Sunday, September 30, 2012

Fall book bargains: wish list

You may have seen The Huffington Post's article on the 50 top "must-reads" in the fall book lineup. If, like me, you're not rushing to pay full price for these new titles—enticing as they may be—you'll be glad to know we offer several of them at a discount, as well as bargain backlist suggestions by the same authors. Here's the crossover between the Huff Post list and ours.
Cover of 1st edition
  1. Sherman Alexie's short story collection Blasphemy (check out his award-winning YA novel The Absolutely True Diary of a Part-Time Indian)
  2. Zadie Smith's NW (we have this, at a big discount, as well as Changing My Mind, Occasional Essays)
  3. David Byrne's How Music Works (we have a tie-in: cool music by Byrne and others on his Luaka Bop label)
  4. Junot Diaz's This Is How You Lose Her (Diaz is hot, hot, hot right now, so we have this book at a steep discount, as well as his previous novel, The Brief Wondrous Life of Oscar Wao, at nearly half price.)
  5. Salman's Rushdie's engrossing account of living under a fatwa, Joseph Anton, was excerpted in The New Yorker; his Luka and the Fire of Life is a tale that will appeal to kids and grownups alike.
  6. T. C. Boyle's San Miguel is the latest by a master storyteller, and we have it at $11 off list price.
  7. David Foster Wallace's Both Flesh and Not (we have The Pale King both in paperback and hardback—and the latter is cheaper. Go figure.)
  8. J. K. Rowling's The Casual Vacancy (will $15 off tempt you?)
  9. Stephen Colbert's America Again (cf. I Am a Pole, And So Can You); described by the author as "some of the greatest hyperbole ever written in the history of mankind."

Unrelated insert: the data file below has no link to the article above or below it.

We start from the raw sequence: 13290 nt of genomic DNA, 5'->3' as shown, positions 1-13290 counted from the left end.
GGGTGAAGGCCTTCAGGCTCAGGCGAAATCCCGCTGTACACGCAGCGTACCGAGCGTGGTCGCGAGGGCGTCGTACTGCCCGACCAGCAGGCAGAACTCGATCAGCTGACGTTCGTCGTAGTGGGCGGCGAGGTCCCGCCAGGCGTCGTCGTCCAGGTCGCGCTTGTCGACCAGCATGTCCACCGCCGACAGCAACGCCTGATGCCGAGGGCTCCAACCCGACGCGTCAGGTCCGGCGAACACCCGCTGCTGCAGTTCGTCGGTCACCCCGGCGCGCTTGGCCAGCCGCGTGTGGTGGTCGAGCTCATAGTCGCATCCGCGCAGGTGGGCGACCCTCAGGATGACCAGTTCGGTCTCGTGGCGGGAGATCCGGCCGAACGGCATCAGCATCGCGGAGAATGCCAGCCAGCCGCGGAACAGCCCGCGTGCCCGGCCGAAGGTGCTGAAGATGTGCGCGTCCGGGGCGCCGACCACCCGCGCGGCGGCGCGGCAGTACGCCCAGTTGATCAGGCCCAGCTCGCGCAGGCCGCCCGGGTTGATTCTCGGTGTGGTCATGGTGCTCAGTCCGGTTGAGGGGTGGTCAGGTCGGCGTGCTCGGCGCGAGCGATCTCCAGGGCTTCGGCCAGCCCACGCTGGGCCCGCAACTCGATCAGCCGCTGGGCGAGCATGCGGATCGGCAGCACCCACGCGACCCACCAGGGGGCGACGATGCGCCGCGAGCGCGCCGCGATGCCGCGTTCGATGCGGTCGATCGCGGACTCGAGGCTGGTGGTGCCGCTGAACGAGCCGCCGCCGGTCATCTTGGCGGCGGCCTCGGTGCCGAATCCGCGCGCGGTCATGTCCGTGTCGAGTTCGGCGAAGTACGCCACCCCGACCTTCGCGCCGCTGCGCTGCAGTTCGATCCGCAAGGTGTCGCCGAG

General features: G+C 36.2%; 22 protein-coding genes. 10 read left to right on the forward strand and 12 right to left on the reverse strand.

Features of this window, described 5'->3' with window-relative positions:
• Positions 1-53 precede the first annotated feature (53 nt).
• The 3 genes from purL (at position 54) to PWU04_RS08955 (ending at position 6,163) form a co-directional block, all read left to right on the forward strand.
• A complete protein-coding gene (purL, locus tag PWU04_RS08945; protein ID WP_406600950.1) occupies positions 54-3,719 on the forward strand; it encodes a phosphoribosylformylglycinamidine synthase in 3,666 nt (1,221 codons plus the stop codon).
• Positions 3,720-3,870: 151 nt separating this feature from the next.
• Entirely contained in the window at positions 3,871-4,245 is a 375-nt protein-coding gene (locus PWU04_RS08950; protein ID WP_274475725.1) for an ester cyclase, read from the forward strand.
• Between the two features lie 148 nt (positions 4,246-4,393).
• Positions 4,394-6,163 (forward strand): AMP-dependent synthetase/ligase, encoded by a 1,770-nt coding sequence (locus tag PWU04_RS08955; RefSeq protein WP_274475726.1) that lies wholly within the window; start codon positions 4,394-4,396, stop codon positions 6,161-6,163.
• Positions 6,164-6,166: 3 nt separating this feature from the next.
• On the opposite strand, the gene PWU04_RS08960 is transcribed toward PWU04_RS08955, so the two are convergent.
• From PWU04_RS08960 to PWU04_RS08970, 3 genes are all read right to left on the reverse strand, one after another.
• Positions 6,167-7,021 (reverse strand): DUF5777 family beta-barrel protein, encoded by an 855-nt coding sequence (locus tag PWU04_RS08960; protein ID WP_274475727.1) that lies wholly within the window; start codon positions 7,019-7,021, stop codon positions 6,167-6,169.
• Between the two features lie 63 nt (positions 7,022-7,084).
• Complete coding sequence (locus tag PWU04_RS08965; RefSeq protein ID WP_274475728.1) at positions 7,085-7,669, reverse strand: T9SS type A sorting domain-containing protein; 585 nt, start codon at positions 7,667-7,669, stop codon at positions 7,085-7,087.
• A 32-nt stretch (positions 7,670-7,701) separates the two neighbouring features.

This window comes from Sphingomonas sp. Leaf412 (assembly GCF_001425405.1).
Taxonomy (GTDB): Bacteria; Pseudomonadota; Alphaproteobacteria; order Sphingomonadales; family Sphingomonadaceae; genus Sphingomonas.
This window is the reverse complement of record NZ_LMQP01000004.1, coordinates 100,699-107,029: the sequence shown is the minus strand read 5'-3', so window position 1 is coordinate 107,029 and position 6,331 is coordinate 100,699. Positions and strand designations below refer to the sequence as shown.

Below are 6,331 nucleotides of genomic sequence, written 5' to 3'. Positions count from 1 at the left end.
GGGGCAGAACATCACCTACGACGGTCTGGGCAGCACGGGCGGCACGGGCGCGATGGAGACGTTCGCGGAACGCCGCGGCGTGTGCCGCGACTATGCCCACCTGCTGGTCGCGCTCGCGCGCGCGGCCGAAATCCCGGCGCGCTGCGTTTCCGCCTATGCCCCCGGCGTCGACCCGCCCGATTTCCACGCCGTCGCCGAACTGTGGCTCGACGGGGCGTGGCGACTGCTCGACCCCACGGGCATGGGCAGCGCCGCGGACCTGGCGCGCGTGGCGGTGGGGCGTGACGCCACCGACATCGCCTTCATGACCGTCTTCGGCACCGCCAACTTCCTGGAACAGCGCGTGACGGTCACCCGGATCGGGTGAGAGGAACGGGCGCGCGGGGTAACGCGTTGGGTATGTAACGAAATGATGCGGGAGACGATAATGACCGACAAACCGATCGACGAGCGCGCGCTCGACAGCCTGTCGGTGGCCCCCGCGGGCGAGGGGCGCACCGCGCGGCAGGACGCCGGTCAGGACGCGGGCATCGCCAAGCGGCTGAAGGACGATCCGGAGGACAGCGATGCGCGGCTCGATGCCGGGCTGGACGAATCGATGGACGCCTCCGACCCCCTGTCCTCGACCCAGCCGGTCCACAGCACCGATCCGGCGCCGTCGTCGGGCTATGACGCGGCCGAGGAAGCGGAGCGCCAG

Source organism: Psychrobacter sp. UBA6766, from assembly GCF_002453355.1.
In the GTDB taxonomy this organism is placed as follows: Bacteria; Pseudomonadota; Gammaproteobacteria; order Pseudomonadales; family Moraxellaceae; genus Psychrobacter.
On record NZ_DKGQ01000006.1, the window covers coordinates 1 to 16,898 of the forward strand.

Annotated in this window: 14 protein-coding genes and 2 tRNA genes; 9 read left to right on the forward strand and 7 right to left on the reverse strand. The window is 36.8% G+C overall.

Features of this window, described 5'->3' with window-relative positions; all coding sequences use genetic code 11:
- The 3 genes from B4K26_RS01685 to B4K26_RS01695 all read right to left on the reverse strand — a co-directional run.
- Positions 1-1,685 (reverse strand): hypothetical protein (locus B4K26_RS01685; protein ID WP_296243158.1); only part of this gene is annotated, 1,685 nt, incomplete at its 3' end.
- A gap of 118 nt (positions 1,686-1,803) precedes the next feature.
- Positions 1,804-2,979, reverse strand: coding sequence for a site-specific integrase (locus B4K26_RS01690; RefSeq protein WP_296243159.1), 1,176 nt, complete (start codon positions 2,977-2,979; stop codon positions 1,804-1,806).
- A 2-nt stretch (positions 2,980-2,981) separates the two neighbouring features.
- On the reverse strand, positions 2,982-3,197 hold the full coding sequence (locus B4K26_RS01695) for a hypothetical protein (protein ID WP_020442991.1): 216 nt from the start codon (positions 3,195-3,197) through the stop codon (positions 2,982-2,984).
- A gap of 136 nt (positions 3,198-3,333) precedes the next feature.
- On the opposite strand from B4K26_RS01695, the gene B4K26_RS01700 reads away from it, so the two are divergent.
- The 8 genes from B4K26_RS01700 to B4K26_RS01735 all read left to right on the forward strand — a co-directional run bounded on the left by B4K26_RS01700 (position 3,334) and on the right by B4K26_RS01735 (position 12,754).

10. Michael Chabon's Telegraph Avenue (old vinyl? we're there!)
  11. Chinua Achebe's There Was a Country (a new memoir by the author of the groundbreaking novel Things Fall Apart)
  12. Letters, by Kurt Vonnegut (we're carrying the classic Slaughterhouse Five and an audiobook of stories)
  13. Neil Young's Waging Heavy Peace (subtitled "A Hippie Dream," this memoir is a perfect complement to his new CD, Americana)
  14. Alice Munro's Dear Life (the latest from a New Yorker regular and a peerless proponent of the short story genre; sample The View from Castle Rock to see what we mean)
  15. Philip Pullman's Fairy Tales from the Brothers Grimm: A New English Version (we couldn't be more excited about this; you can prep your small fry with The Devil with the Three Golden Hairs)
  16. Roberto Bolaño's Woes of the True Policeman (The Skating Rink is a great intro to the work of the late Chilean author)
  17. Barbara Kingsolver's Flight Behavior (if you haven't read The Poisonwood Bible, you absolutely must!)
So what's on your wish list this fall?

Friday, September 28, 2012

Reading, travel & peace posters

These beautifully designed and colorful posters from a variety of sources can be printed on a home printer with good resolution (the size will be ~5 by 7; good for cards or framing). First up are several that promote reading, the first two from Russia and the third from the US (no language barrier here)!
 Next, some vintage travel posters from the Boston Public Library’s Print Collection.
Last are several meditations on the theme of peace from a remarkable flickr collection called "USSR posters."
Further viewing: Don't miss our anthologies of rare posters!

Thursday, September 27, 2012

Series books and dubious cooks

"When still a child, make sure you read a lot of books. Spend more time doing this than anything else." —Zadie Smith, #1 of 10 Rules of Writing, in The Guardian 
I think for many of us, our youthful joy in reading was accelerated by a favorite book series, whether it be the Hardy Boys, Nancy Drew, Cherry Ames, Little House on the Prairie, Little Women, Little Men et al., Freddy the Pig, the Wizard of Oz books, or Harry Potter. These images from a University of Maryland library exhibit on girls' series books show how iconic girl sleuth Nancy Drew evolved over the decades.
I love this book cover too! What was your favorite series growing up?
This is a page from Wonderful Life with the Elements: The Periodic Table Personified by Bunpei Yorifuji, which illustrates facts with appealing graphics. What a way to make studying enjoyable (and increase retention)!